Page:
The lesson from the streets of Brazil, Turkey, and the Arab world is to avoid underestimating social movements still in their infancy.
Tunisia’s stagnant economy could also stagnate its democracy–the good news is Washington can actually help.
Despite reservations, both Washington and Paris have decided that, when it comes to Tunisia, the horse they are going to ride is the Ennahda party.
Tunisia and the International Monetary Fund.
The cultural and religious assault Islamic extremists are mounting in Tunisia recalls the Taliban’s demolition of the Buddhas of Bamiyan.
The assassination of a progressive Tunisian leader is the culmination of a full-blown socio-economic and cultural crisis that has been brewing in the country for the past two years.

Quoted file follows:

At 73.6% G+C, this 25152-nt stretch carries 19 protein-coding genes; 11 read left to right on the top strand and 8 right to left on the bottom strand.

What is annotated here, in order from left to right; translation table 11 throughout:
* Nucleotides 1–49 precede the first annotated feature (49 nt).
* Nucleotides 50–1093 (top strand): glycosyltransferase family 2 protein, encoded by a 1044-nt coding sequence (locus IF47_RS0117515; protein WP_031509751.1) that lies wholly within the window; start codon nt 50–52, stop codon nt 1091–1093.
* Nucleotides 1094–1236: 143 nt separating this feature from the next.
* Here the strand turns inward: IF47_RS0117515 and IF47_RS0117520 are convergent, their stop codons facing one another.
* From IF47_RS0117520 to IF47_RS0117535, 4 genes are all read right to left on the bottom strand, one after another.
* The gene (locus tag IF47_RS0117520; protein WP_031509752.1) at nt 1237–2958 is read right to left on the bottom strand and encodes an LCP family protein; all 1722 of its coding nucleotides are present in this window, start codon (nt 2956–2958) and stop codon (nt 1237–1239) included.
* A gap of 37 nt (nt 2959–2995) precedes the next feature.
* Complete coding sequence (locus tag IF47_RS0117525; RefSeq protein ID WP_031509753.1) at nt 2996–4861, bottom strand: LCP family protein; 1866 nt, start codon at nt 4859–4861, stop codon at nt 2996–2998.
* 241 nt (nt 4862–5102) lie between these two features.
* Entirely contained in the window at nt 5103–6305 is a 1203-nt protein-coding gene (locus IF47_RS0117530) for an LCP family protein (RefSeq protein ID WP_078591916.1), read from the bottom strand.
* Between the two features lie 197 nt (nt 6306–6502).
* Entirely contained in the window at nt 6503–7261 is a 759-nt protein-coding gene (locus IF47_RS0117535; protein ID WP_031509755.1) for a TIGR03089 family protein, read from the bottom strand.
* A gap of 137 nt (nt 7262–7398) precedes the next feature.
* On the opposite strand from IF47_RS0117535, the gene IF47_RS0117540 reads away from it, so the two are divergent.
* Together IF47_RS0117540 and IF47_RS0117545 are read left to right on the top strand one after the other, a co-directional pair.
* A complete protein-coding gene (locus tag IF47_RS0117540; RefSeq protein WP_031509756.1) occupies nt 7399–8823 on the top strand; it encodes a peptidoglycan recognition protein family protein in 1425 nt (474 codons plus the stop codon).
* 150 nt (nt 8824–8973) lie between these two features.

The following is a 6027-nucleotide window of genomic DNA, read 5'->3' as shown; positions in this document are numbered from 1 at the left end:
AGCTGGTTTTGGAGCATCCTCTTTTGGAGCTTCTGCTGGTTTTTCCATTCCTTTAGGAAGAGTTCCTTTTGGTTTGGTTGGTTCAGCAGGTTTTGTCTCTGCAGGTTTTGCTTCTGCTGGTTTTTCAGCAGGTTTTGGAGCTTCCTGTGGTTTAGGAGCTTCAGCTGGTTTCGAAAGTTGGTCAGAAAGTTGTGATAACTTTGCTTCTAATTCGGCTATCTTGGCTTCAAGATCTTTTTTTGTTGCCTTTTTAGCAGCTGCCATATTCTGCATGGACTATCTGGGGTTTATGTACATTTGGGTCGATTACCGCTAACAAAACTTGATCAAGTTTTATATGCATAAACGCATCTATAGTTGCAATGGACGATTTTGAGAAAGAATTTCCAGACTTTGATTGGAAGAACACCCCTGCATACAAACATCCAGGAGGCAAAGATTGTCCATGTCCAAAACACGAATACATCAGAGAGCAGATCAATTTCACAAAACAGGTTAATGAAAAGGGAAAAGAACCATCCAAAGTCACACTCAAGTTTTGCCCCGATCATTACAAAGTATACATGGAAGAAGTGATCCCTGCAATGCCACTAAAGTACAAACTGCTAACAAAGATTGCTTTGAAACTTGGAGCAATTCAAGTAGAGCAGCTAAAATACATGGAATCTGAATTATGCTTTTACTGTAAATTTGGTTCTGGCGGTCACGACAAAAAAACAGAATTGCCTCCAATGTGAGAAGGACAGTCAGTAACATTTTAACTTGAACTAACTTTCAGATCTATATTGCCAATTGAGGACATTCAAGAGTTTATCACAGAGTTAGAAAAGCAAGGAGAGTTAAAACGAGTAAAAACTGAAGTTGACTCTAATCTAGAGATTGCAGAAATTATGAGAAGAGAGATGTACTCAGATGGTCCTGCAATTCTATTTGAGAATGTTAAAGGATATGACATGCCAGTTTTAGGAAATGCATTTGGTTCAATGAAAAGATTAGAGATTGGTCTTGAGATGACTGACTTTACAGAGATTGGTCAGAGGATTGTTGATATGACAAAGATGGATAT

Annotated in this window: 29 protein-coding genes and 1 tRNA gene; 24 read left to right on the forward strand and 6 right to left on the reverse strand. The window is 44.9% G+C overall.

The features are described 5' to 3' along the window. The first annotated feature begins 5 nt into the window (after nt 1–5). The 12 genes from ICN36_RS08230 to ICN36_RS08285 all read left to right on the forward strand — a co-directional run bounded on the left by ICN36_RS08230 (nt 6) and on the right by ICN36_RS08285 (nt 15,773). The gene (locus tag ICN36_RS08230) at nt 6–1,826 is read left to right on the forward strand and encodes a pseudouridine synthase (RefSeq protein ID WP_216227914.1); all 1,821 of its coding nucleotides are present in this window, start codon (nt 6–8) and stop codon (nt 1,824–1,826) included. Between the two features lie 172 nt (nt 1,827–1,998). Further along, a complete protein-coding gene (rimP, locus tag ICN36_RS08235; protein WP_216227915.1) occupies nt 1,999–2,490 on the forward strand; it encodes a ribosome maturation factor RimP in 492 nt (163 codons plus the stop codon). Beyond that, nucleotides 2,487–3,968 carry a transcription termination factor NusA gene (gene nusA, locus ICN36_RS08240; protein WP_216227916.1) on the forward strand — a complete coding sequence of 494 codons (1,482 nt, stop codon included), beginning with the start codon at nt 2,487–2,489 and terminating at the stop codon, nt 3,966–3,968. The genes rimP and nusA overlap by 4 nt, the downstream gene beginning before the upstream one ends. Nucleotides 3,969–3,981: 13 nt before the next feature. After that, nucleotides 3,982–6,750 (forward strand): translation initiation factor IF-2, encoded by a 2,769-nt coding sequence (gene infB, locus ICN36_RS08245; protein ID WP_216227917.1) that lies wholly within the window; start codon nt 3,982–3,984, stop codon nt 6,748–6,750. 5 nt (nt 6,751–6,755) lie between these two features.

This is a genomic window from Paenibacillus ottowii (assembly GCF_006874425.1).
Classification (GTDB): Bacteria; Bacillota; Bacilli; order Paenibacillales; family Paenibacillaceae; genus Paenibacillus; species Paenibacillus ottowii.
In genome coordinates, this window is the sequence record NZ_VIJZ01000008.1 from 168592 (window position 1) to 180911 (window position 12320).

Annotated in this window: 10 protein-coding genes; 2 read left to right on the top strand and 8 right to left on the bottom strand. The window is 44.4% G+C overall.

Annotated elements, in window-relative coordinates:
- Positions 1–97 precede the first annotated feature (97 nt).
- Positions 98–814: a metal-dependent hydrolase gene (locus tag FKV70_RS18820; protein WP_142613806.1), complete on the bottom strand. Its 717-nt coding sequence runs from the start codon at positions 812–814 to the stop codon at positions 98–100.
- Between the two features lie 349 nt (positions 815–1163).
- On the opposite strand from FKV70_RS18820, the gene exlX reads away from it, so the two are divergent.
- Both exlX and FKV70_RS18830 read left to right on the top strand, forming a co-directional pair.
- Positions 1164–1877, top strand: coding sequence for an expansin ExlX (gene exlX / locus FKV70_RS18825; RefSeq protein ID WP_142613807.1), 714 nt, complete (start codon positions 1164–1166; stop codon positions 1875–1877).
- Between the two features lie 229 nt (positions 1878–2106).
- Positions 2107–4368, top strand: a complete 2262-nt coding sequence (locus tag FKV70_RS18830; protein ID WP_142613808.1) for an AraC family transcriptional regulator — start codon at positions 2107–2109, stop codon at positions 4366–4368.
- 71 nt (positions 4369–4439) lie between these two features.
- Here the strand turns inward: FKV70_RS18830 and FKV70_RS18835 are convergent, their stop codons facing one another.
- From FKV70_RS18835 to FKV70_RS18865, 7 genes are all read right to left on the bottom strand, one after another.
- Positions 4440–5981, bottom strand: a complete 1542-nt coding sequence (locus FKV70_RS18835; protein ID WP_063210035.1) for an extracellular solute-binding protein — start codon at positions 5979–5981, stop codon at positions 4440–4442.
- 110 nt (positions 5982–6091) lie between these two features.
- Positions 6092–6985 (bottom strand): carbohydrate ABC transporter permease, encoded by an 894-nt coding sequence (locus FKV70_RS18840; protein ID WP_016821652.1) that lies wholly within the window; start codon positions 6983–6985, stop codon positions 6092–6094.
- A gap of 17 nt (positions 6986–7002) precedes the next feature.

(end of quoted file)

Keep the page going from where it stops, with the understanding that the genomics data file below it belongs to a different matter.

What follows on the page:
When President Zine Ben Ali was deposed, a new era of modern Tunisian history — one filled with hope and frustration — unfolded.
Tunisians protested against massive youth unemployment and low wages.
Qatar has supported revolution abroad while Saudi Arabia anchors down the authoritarian regional order.
Why doesn’t Washington voice its opposition to the wave of extremist Islamism sweeping Tunisia?
Tunisia’s Arab Spring looks more and more like the status quo disguised as a revolution.
Tunisia is going through a classic transition moment, complete with both opportunity and risks.
Are the changes in Tunisia deep and enduring, or simply cosmetic?
The Arab revolts disrupted a dispiriting pattern in the Arab world, and these political and intellectual challenges continue to resonate.
North African Jewry constitutes one of the great cultural traditions of all time.